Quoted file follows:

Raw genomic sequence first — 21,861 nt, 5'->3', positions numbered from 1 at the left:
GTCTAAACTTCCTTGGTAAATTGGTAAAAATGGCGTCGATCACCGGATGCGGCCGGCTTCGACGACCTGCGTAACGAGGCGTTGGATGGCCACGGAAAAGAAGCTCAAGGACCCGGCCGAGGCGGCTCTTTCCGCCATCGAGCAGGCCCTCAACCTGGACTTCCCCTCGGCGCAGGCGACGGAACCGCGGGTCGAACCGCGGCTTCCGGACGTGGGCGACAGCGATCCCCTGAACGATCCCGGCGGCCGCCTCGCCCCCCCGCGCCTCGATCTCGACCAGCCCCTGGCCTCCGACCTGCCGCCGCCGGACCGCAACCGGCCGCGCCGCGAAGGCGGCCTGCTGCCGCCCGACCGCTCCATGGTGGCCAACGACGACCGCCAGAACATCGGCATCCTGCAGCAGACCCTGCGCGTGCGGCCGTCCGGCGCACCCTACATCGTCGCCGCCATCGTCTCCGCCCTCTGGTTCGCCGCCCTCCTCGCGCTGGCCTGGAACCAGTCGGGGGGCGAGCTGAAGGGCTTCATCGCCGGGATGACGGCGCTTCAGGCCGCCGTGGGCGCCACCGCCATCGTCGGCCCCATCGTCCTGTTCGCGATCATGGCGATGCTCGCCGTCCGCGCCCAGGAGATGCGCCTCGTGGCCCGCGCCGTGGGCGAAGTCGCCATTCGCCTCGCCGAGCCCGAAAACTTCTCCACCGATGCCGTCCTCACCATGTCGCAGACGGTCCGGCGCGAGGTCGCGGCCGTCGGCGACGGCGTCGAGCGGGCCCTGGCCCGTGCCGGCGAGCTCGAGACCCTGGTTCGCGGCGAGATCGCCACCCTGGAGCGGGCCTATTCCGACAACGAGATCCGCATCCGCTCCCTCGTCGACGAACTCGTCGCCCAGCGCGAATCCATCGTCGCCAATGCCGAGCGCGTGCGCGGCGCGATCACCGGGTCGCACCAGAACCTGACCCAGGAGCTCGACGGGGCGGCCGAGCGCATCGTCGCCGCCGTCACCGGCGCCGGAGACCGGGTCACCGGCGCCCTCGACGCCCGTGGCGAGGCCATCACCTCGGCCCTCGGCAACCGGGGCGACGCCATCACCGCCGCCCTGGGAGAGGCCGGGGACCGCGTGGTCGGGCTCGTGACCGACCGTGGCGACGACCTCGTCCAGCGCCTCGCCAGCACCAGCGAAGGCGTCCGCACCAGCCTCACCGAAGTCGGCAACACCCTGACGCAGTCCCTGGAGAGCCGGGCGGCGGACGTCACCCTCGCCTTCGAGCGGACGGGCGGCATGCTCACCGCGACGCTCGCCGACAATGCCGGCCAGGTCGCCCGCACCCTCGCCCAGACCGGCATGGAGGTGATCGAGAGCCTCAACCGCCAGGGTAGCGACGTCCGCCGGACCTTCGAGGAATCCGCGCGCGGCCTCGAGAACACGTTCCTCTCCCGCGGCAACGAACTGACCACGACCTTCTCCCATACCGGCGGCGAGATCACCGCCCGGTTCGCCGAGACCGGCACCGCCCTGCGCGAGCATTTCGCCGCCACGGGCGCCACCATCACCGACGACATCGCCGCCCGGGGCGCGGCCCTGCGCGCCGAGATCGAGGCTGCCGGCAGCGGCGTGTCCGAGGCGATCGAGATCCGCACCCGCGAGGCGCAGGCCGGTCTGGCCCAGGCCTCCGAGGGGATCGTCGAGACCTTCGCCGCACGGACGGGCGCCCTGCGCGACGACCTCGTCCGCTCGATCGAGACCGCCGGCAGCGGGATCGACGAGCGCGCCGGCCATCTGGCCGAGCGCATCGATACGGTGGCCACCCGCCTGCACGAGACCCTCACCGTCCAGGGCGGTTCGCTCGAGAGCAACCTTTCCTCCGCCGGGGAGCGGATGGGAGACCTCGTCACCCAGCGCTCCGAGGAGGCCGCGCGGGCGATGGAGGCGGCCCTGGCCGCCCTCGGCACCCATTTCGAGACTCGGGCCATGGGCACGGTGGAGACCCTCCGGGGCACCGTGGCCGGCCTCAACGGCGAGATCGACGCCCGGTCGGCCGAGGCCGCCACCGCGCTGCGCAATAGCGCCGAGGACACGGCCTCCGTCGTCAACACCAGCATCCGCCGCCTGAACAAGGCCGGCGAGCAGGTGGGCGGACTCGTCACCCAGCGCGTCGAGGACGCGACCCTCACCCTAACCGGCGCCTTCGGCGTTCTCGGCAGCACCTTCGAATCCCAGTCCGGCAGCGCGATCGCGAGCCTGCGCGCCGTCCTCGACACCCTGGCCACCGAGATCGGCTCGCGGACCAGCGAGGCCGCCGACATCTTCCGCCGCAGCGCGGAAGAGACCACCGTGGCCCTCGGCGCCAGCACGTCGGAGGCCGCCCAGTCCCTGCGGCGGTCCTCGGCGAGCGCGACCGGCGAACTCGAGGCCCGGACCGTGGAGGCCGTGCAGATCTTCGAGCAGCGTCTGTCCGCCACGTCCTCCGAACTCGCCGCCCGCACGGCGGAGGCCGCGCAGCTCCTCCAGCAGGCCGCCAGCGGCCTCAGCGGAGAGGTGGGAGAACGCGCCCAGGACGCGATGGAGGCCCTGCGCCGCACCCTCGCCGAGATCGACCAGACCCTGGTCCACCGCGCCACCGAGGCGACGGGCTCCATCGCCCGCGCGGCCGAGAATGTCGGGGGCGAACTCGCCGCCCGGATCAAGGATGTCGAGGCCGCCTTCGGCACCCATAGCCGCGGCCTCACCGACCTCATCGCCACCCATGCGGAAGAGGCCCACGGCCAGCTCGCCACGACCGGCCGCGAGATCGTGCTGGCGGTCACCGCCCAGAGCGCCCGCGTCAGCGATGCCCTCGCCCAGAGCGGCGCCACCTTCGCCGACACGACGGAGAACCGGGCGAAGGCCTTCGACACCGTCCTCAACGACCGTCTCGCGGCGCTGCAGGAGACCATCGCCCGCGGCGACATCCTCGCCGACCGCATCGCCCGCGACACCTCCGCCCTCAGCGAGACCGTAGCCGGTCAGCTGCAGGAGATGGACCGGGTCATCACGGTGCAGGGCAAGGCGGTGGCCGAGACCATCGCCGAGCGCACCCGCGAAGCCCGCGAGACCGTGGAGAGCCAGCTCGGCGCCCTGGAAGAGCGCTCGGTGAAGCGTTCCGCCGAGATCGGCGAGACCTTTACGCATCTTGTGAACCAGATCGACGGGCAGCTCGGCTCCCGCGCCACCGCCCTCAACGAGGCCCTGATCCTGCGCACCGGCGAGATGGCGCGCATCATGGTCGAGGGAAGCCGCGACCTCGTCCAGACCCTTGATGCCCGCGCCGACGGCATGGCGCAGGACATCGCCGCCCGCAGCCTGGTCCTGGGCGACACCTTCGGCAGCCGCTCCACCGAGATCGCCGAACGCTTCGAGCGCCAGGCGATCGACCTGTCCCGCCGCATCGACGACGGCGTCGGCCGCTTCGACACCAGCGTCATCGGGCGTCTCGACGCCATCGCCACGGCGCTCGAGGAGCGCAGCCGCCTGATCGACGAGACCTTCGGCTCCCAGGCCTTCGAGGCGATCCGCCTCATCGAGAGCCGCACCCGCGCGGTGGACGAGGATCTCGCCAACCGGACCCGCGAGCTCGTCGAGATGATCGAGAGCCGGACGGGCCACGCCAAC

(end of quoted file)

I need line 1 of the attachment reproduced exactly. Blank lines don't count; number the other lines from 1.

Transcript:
Raw genomic sequence first — 21,861 nt, 5'->3', positions numbered from 1 at the left: